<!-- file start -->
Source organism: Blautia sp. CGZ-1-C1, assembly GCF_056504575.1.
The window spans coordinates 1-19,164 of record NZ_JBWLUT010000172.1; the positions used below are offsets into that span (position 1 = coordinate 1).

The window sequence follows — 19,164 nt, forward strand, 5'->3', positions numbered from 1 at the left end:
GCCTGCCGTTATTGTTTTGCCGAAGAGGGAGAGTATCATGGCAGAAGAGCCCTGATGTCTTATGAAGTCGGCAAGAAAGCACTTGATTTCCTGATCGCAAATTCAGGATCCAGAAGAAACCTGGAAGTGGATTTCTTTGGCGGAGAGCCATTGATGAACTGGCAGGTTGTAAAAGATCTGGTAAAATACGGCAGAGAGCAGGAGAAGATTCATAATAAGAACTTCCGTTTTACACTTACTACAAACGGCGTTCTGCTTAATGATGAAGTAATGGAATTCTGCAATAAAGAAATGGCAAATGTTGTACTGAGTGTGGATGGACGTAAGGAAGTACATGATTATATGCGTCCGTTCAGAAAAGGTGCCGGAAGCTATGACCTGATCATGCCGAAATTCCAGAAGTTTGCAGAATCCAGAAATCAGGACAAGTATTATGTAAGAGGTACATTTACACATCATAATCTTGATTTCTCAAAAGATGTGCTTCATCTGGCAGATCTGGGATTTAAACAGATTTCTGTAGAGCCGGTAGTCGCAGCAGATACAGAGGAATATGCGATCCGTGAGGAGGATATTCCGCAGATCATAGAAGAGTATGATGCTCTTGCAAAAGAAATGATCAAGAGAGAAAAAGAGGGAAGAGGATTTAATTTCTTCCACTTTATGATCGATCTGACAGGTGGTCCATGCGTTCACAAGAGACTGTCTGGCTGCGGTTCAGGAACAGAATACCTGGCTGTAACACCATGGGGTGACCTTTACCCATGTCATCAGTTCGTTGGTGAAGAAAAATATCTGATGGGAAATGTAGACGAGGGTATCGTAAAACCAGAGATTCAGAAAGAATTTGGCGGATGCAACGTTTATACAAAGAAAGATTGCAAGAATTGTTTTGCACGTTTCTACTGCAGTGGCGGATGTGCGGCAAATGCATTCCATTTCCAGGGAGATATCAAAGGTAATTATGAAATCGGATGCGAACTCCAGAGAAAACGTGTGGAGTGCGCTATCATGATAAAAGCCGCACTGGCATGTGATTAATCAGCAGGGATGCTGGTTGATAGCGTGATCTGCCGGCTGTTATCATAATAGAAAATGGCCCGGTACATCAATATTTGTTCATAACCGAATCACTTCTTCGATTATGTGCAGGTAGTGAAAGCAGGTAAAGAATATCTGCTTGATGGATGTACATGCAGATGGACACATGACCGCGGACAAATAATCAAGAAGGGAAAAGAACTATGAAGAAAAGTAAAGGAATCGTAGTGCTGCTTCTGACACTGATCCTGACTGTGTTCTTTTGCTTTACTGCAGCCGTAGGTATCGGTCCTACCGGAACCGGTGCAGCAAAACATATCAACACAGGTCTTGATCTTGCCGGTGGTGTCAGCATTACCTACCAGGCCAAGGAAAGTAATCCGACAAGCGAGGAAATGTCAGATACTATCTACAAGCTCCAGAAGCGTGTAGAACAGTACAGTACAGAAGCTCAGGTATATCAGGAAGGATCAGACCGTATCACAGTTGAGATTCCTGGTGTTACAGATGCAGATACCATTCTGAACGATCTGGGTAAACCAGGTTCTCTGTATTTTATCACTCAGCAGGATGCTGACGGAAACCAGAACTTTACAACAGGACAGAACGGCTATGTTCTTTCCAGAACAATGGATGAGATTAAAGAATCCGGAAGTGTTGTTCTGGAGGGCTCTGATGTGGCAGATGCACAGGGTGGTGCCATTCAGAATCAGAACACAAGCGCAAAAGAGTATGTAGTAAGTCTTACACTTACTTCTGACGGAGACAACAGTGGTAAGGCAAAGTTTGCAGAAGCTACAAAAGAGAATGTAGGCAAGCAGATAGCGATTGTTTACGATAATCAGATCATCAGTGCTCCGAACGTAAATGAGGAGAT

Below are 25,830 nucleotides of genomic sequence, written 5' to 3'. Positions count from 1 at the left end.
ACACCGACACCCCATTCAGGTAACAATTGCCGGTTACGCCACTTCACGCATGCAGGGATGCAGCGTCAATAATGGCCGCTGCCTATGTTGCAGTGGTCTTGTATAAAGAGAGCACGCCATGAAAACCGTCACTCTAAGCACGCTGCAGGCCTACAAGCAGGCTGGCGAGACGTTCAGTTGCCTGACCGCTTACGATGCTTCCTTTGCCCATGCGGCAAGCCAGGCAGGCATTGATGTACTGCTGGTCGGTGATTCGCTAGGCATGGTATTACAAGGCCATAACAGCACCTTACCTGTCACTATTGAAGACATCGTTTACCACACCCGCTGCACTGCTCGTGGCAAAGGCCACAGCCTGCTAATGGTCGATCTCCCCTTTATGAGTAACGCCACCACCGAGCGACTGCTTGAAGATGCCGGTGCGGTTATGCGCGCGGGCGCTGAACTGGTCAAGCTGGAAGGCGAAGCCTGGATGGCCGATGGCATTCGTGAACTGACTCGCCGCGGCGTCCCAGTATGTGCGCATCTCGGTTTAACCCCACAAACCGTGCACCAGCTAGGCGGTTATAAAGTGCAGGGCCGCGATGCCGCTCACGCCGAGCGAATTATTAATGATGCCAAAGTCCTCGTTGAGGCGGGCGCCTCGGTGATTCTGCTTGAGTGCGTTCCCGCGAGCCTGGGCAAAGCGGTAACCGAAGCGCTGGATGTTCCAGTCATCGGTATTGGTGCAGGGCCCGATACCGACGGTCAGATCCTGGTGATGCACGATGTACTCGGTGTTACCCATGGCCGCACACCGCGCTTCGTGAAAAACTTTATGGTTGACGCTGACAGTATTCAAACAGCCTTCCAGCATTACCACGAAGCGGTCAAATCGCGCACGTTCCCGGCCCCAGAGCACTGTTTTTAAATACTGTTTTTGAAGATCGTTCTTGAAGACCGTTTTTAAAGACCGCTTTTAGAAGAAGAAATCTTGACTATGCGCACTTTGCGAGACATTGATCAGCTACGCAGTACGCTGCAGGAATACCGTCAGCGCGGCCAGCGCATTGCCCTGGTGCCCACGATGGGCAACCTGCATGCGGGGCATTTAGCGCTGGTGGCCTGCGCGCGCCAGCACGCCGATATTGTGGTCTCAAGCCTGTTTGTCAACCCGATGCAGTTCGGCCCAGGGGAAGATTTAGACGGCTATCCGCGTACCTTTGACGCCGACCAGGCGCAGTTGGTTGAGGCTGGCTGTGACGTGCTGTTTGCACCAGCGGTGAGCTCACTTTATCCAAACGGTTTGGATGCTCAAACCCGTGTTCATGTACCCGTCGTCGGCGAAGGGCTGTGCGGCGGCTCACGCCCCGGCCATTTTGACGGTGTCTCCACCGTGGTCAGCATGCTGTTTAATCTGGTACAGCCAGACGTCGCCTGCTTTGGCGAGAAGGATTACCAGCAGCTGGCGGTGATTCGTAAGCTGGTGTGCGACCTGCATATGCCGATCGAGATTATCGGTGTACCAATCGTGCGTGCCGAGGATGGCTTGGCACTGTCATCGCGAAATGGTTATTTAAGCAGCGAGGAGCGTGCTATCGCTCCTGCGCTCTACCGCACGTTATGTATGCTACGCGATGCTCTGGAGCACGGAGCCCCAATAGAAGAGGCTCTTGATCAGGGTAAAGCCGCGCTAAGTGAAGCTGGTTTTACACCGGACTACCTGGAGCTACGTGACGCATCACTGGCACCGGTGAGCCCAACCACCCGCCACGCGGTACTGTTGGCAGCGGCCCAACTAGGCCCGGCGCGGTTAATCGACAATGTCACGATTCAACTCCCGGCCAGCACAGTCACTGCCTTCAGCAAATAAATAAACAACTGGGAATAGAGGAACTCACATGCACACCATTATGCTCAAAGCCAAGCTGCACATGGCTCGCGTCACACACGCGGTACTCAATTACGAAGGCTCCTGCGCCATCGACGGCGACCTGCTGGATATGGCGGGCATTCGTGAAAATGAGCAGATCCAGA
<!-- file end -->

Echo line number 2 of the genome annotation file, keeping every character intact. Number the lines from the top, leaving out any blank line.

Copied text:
The window spans coordinates 1-19,164 of record NZ_JBWLUT010000172.1; the positions used below are offsets into that span (position 1 = coordinate 1).